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How does Douglas Adams arrive for coffee? If he were like the Montecitans stopping by Pierre Lafond’s, he would show up in an SUV, a luxury car or a luxury SUV. The basic cup of coffee at Pierre Lafond’s costs $1.25 and is called “organic French roast.” It tastes exactly like McDonald’s coffee or organic crank case fluid, not that the drivers of SUVs seem to care.
I expected more from Adams than an SUV. I wanted to see him skip out of a spaceship, materialize or even just walk. This is a guy who wrote The Hitchhiker’s Guide to the Galaxy and has managed to make Life, the Universe and Everything much more entertaining. So, I wondered, how would he arrive?
Adams is 6 feet 5 inches tall with intensely round eyes. He hadn’t had a good day. His daughter was sick, and the croissant he was eating at 5 p.m. was lunch. Life hasn’t been bad for the 52-year-old Adams, though. He travels the world, his nine books have sold over 15 million copies and the oft-delayed “Hitchhikers” movie is now being produced by Disney and has the director of “Austin Powers” signed on.
“The perennial movie, which has been about to be made for about 20 years and is even more about to be made now,” Adams said. “But we shall see. I wish I had never thought of doing it as a movie. I’d have about 10 years of my life back.”
For the first time in over a decade, Adams is working on a book.
“There was a point where I just got massively fed up with it. My books tend to use up ideas at a ferocious rate,” he said. “I never intended to be a novelist to begin with. So I decided to go and do a whole bunch of other things. … The consequence of that is I have a huge backlog of story ideas, and now the sort of panic is, ‘Can I do them all in the rest of my career, given the speed at which they’re arriving at the moment?’ The other panic, of course, is the perennial writer’s problem of application. I think I have more fear of writing than most writers.”
The new book is not a Hitchhiker’s book – there are already five of those – or a Dirk Gently book, but “it will be recognizable in style to anyone who knows those books.” It also won’t be The Salmon of Doubt.
“I abandoned [The Salmon of Doubt] about halfway through because I just thought it was getting too dull,” Adams said. “Since then, I’ve now got lots and lots of different story lines waiting for me to turn them into books. One of them I shall apply the title Salmon of Doubt to, but I don’t know which one yet.”
In 1990, Adams, with zoologist Mark Carwardine, wrote Last Chance to See. It’s one of his hardest books to find and his favorite. When Adams – who has lived in Santa Barbara for the last two years – speaks today at UCSB, it’s the book he’ll talk about.
“I do talks around most of the rest of the country,” Adams said. “So I was very keen to do one here, just to sort of say, ‘Hi, here I am.’ ”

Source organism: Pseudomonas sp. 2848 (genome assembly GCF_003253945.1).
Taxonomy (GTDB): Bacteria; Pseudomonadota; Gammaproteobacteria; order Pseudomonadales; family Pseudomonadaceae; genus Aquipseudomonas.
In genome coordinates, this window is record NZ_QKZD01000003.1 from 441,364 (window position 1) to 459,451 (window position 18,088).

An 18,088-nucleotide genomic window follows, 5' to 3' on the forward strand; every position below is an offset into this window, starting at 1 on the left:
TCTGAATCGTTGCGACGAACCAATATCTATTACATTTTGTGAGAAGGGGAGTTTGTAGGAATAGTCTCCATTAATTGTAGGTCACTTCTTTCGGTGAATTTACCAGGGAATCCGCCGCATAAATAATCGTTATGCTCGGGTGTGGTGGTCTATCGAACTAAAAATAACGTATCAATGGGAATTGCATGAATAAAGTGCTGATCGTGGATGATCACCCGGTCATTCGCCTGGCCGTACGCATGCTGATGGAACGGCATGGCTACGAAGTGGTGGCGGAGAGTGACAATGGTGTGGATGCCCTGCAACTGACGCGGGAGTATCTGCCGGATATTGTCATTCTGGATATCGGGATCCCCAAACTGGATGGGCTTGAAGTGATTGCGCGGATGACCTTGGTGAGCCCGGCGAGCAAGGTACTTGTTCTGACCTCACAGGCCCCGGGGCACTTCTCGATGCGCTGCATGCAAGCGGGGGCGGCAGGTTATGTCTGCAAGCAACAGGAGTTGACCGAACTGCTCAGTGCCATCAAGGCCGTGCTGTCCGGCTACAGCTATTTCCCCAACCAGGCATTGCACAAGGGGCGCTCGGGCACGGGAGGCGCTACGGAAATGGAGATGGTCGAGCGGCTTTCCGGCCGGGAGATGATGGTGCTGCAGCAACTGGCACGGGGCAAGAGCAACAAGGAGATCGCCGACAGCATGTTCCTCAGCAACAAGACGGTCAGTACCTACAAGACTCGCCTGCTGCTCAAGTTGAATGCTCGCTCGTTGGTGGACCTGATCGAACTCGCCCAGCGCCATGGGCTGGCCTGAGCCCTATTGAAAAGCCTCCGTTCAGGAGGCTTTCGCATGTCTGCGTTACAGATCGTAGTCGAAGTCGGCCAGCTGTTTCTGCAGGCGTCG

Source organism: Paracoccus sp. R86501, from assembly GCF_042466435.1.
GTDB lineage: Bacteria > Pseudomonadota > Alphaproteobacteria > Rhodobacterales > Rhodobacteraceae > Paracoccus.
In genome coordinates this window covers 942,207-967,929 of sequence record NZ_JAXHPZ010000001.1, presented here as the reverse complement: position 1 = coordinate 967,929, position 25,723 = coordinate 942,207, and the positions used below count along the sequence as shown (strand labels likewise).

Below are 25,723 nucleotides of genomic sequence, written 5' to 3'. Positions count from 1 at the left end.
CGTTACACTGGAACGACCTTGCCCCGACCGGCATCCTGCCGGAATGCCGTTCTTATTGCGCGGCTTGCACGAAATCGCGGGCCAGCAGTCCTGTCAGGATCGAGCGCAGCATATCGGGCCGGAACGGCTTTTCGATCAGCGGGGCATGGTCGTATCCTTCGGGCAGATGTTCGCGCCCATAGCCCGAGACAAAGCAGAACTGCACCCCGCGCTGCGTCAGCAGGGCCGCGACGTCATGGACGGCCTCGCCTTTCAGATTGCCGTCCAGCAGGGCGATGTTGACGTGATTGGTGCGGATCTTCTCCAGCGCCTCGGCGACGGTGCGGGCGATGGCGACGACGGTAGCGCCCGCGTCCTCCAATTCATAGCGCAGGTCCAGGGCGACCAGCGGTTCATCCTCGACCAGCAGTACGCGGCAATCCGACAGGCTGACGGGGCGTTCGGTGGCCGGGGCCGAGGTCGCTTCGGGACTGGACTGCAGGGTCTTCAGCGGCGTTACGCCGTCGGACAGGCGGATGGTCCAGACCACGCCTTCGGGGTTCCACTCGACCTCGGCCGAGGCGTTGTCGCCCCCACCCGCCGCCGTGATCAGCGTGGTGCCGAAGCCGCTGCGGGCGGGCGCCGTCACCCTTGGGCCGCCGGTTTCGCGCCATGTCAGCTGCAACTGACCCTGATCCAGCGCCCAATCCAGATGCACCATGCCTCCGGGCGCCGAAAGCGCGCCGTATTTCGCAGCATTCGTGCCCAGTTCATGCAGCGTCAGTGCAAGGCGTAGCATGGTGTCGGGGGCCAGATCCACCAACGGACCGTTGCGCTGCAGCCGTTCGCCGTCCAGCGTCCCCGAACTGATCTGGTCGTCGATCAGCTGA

Adams gives a lot of speeches, usually about high technology to large companies.
“I actually much prefer doing this particular one, which I only ever usually get to do at colleges because it’s funny, but big corporations don’t particularly like to hear about protecting endangered wildlife,” he said. “You lose a lot of money to endangered wildlife.”
Last Chance to See started as a magazine article for the World Wildlife Fund. The group sent Adams to Madagascar, where he met Carwardine. Adams wrote about aye-ayes, an endangered species of nocturnal lemurs that look like a cross between a bat, a monkey and a very surprised infant.
“At the time, it was thought that there was only about 15. They’ve found a few more so it’s not quite so endangered, just very, very, very endangered,” Adams said. “The whole thing was completely magical.”
So magical that Adams and Carwardine spent the next year traveling the world and seeing endangered animals, like flightless kakapo parrots in New Zealand and baiji river dolphins in China. The last twenty dolphins will become extinct when the Chinese government completes the Three Gorges Damn and destroys the dolphins’ habitat.
“It’s a desperate thing, not only because another species is lost and the tragedy of that, but because I don’t know why we keep building these fucking dams,” Adams said in a surprisingly forceful British whisper. “Not only do they cause environmental and social disasters, they, with very few exceptions, all fail to do what they were supposed to do in the first place. Look at the Amazon, where they’ve all silted up. What is the reaction to that? They’re going to build another 80 of them. It’s just balmy. We must have beaver genes or something. … There’s just this kind of sensational desire to build dams, and maybe that should be looked at and excised from human nature. Maybe the Human Genome Project can locate the beaver/dam-building gene and cut that out.”